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There’s always someone, somewhere, complaining about star ratings. It’s often me. We complain about how they reduce a piece of art to a semi-arbitrary number, distract away from proper criticism and feed into the commodification of theatre. Recently, one strand of the ratings debate has reared its head again, this time regarding “niceness” and star inflation. Is our current crop of theatre critics giving away too many stars these days? Is our current theatrical landscape really good enough to warrant all these four- and five-star write-ups? No one’s truly in a position to say yay or nay, but it’s something which might teach us a lot about how British theatre currently works.
So is this assumption that critics have been overly nice recently a fair one? Well, looking back at the reviews of some of our leading critics, a trend begins to emerge. The last time Charles Spencer gave a show fewer than three stars was on 16th April, while Michaels Coveney and Billington gave one and two stars respectively to Fatal Attraction on 26th March. Notoriously nice Libby Purves awarded two stars on 14th April and you have to go back three weeks to find a one-star review from Lyn Gardner. Now, this is all relatively random – the critics I’ve looked at are hardly representative and, as I noted last month, it’s been a stunningly good few weeks for British theatre. But I still doubt whether, say, you or I were going to see many of these shows we’d be quite so generous. Yes, these shows might be of quality and well-produced but does that mean they’re any good? With the glut of four-star reviews we’ve seen recently, you’d think everything was worth watching. Which, of course, it isn’t.
There is, however, one critic who regularly gives low star ratings and bashes shows for the ideas presented in them: Quentin Letts. Now, before you get defensive, don’t for a minute think that I’m defending that snotty baron of reprehensible ethics – I believe Mr Letts to be just about the most abhorrent person currently writing about theatre and find myself disagreeing with almost every word he writes – but there is something to be said for the way he holds theatres and producers to account for what he sees as questionable decisions. He also doesn’t write about theatre so much, but his reviews certainly get people talking (even if it’s just to slag him off).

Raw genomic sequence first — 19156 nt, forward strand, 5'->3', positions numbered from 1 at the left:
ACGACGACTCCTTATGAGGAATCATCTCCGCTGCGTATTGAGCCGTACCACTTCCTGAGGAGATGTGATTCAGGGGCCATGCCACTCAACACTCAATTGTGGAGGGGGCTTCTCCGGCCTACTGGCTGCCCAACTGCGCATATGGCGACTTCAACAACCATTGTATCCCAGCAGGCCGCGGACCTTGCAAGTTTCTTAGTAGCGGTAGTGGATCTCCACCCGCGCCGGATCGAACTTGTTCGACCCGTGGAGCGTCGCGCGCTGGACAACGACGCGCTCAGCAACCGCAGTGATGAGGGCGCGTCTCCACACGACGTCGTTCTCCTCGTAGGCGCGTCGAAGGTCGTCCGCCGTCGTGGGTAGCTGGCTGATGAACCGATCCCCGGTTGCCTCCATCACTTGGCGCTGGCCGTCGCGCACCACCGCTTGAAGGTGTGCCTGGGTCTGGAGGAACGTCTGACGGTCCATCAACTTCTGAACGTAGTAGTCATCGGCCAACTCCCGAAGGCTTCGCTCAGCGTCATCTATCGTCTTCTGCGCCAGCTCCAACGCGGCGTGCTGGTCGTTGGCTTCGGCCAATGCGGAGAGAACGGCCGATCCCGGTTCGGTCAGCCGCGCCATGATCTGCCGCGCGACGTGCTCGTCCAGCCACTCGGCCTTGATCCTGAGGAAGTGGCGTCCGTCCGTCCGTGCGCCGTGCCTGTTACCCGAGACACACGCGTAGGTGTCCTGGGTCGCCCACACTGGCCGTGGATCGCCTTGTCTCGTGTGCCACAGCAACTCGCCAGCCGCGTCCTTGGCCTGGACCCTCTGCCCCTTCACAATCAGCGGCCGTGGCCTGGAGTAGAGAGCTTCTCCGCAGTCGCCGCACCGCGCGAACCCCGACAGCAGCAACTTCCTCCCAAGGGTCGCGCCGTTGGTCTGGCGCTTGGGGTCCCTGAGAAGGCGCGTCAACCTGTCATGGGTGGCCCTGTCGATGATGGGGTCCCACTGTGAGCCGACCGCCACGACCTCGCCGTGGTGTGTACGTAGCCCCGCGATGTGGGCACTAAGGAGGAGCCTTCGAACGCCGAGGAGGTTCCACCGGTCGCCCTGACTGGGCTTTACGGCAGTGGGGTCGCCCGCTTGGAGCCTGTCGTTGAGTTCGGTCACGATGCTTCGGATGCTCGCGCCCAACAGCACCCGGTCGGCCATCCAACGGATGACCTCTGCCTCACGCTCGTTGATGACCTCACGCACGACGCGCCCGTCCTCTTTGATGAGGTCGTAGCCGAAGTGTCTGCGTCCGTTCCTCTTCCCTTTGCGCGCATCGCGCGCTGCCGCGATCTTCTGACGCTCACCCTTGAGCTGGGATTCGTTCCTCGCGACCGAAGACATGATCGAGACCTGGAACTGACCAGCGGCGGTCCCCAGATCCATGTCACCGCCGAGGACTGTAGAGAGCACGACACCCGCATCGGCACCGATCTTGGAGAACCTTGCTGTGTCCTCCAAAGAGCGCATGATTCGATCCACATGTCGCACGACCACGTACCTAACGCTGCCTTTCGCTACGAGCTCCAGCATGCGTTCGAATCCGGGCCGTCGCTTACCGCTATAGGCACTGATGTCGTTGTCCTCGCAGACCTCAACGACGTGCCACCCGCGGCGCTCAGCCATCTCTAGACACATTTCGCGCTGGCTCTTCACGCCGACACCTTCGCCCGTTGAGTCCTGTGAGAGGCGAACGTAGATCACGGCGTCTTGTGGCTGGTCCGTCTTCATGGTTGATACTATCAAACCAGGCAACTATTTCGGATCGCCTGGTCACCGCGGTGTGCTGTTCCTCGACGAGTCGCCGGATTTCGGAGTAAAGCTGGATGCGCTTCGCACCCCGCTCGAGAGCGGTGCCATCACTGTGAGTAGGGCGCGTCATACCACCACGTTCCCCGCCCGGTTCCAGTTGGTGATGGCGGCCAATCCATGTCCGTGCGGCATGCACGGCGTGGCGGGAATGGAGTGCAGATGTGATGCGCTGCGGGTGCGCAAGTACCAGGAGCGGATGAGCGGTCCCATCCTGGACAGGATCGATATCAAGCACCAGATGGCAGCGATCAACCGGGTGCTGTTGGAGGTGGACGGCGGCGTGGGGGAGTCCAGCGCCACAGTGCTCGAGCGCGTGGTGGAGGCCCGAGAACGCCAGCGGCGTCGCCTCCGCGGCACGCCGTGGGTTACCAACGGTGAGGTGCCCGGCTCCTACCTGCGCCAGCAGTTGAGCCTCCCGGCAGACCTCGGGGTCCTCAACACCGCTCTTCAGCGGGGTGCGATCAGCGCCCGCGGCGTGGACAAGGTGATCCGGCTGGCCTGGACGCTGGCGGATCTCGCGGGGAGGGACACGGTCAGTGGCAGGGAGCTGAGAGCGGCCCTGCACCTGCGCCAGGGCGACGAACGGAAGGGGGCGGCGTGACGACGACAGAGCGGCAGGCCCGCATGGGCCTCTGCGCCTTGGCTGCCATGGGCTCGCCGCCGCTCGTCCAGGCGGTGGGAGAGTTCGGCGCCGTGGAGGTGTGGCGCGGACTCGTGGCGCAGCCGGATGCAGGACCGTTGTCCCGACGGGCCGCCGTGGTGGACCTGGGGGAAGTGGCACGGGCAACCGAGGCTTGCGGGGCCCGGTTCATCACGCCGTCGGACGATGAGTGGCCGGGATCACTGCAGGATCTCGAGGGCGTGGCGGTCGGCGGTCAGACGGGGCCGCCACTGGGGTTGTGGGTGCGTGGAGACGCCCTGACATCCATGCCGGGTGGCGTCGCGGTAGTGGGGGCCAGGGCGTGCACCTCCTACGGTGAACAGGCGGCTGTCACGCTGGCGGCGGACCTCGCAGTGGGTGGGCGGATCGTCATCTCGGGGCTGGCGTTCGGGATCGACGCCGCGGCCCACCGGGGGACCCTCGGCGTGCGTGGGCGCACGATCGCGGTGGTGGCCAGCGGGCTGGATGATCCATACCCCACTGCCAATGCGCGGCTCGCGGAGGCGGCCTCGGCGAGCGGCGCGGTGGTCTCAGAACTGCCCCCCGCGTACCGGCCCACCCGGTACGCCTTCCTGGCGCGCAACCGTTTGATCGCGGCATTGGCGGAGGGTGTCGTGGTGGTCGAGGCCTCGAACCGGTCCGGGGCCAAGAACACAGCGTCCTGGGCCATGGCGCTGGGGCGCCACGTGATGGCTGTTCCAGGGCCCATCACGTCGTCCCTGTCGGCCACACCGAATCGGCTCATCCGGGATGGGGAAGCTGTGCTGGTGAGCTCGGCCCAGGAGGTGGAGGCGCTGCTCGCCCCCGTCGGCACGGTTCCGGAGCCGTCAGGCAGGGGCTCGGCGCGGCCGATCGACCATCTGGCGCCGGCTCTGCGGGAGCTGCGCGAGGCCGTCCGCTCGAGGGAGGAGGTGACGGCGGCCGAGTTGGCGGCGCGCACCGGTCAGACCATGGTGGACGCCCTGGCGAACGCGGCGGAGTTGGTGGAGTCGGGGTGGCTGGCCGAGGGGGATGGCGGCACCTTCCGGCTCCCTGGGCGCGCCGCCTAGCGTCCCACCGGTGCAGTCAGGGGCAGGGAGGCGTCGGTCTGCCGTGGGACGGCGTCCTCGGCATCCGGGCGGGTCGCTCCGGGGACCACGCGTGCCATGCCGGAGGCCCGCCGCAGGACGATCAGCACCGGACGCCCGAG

What we are missing is a critic in the mould of Kenneth Tynan, someone who is unafraid to take potshots at the individuals and institutions who – for one reason or another – they believe to be fundamentally wrong or misguided. Naturally, many people are going to disagree with them, but in order to have any kind of dialogue, critics need to put their necks on the line and say exactly what they think. Theatre is at its best when causing discussion, and we are all at our best when taking a stand on something. I’m sure, for example, that the current (re)production of Miss Saigon is of a high quality, but where are those speaking out against yet another re-hash of an old show? Surely the job of the critic is not just to review the content of a show but also review its context.
It’s worth noting that I’m just as much a part of this problem as anyone else; I can’t remember the last time I was properly critical in a review and rarely call people to account in public. It seems to me that there’s something fundamentally wrong with the current system of how critics pick which shows they see for review, with “first stringers” taking the large-scale openings and everyone else left fighting for everything else, meaning that the breadth of work any one person sees might not be so full of variety. We thus begin defining the shows we see in relation to other work of a similar scale and style rather than to the whole theatrical landscape; of course the latest show in the Lyttelton is going to be of higher technical quality than a fresh piece of work from a new company on the fringe, but that doesn’t mean the quality of thinking or the ideas presented is necessarily any better. We all need to see work which challenges us, and that means sending freelance, ad hoc critics to the new Andrew Lloyd Webber as well as getting the Billingtons of this world to see what Camden People’s Theatre has to offer.
Essentially, however, this is the same argument we’ve all been making for years rehashed; what is wrong is not necessarily the shows people are seeing or the way they are reviewing them but the fact we are in thrall to a system which commodifies art and fetishises glamour. The use of star ratings means critics are asked to assign a simple number to a show which may be extraordinarily complex and knotty with more value than any simple figure can describe. Until we demolish those structures, however, we just have to be a little more feisty with those pesky stars.